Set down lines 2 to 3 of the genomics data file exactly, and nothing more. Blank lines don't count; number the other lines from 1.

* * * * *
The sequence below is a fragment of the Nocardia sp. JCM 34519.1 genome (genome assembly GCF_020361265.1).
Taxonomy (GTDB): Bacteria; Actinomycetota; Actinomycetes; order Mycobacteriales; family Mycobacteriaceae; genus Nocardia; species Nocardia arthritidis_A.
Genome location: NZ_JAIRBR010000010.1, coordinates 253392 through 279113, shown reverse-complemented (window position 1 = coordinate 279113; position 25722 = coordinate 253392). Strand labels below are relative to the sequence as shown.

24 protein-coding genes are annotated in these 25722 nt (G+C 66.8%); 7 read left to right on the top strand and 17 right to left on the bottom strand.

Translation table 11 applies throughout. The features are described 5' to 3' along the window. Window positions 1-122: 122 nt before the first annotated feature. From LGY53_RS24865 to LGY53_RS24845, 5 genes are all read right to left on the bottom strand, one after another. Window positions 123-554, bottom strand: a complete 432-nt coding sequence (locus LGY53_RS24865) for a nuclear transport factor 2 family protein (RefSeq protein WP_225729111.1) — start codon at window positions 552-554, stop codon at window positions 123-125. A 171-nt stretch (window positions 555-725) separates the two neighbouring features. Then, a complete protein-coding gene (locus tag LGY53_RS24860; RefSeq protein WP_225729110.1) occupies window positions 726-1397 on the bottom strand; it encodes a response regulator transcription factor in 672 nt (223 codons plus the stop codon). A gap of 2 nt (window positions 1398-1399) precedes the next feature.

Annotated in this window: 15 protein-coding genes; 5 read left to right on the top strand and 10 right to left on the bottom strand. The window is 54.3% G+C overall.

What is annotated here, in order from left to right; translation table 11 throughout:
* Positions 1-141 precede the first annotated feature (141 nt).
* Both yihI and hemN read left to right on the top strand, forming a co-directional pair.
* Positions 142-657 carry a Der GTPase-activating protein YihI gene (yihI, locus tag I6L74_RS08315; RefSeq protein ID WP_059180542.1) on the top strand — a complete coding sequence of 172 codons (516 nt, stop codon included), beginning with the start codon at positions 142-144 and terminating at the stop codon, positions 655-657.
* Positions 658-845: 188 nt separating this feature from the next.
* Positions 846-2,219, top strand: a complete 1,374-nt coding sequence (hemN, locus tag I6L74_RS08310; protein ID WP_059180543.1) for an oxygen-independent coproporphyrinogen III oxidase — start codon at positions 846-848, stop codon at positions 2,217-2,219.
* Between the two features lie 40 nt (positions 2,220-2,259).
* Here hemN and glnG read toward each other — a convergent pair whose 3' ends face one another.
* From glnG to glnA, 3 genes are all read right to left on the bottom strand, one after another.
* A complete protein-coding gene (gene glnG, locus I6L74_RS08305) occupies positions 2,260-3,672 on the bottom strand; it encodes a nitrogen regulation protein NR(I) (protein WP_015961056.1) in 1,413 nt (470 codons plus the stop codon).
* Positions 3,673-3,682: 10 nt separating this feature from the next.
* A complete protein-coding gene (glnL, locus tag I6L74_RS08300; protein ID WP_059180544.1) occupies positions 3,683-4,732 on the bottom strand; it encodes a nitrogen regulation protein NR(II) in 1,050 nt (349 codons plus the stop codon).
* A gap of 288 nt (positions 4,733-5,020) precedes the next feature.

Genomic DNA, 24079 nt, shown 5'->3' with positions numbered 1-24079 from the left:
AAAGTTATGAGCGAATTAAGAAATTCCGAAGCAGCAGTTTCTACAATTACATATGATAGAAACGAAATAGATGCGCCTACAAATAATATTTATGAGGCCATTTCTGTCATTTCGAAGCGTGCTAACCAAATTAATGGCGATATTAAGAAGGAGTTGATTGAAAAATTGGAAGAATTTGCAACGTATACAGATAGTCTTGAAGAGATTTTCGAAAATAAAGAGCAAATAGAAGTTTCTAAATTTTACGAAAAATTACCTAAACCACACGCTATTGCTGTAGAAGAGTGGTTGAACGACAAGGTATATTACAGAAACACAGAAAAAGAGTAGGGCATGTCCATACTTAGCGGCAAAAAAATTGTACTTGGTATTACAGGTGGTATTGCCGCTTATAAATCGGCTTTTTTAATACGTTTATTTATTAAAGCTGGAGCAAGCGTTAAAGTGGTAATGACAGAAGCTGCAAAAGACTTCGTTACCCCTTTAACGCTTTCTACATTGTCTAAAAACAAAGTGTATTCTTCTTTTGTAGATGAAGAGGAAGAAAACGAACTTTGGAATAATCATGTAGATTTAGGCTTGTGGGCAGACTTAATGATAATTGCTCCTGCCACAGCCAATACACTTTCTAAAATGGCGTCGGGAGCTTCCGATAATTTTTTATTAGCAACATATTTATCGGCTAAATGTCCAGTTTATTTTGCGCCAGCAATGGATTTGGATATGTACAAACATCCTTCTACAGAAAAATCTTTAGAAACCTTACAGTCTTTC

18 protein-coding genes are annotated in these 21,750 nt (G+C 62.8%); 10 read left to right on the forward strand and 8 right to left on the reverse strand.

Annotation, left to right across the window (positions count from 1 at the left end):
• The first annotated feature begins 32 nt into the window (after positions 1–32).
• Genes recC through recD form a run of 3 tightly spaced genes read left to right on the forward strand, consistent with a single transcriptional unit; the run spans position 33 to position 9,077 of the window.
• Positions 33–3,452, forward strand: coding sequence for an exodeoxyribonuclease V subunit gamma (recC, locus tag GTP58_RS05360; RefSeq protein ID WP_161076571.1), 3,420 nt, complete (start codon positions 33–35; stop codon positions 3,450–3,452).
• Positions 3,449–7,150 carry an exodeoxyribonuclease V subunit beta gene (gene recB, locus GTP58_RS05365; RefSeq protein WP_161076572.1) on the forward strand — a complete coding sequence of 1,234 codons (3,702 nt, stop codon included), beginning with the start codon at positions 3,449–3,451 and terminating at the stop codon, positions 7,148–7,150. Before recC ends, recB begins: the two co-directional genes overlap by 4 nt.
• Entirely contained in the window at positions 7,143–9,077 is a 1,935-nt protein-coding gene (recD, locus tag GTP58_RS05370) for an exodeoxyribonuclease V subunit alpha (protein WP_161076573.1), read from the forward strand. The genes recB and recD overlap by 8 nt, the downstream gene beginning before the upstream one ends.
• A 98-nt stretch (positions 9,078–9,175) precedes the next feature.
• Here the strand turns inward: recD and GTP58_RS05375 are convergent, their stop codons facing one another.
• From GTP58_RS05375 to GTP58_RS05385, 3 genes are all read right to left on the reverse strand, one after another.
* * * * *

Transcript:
Taxonomy (GTDB): Bacteria; Actinomycetota; Actinomycetes; order Mycobacteriales; family Mycobacteriaceae; genus Nocardia; species Nocardia arthritidis_A.
Genome location: NZ_JAIRBR010000010.1, coordinates 253392 through 279113, shown reverse-complemented (window position 1 = coordinate 279113; position 25722 = coordinate 253392). Strand labels below are relative to the sequence as shown.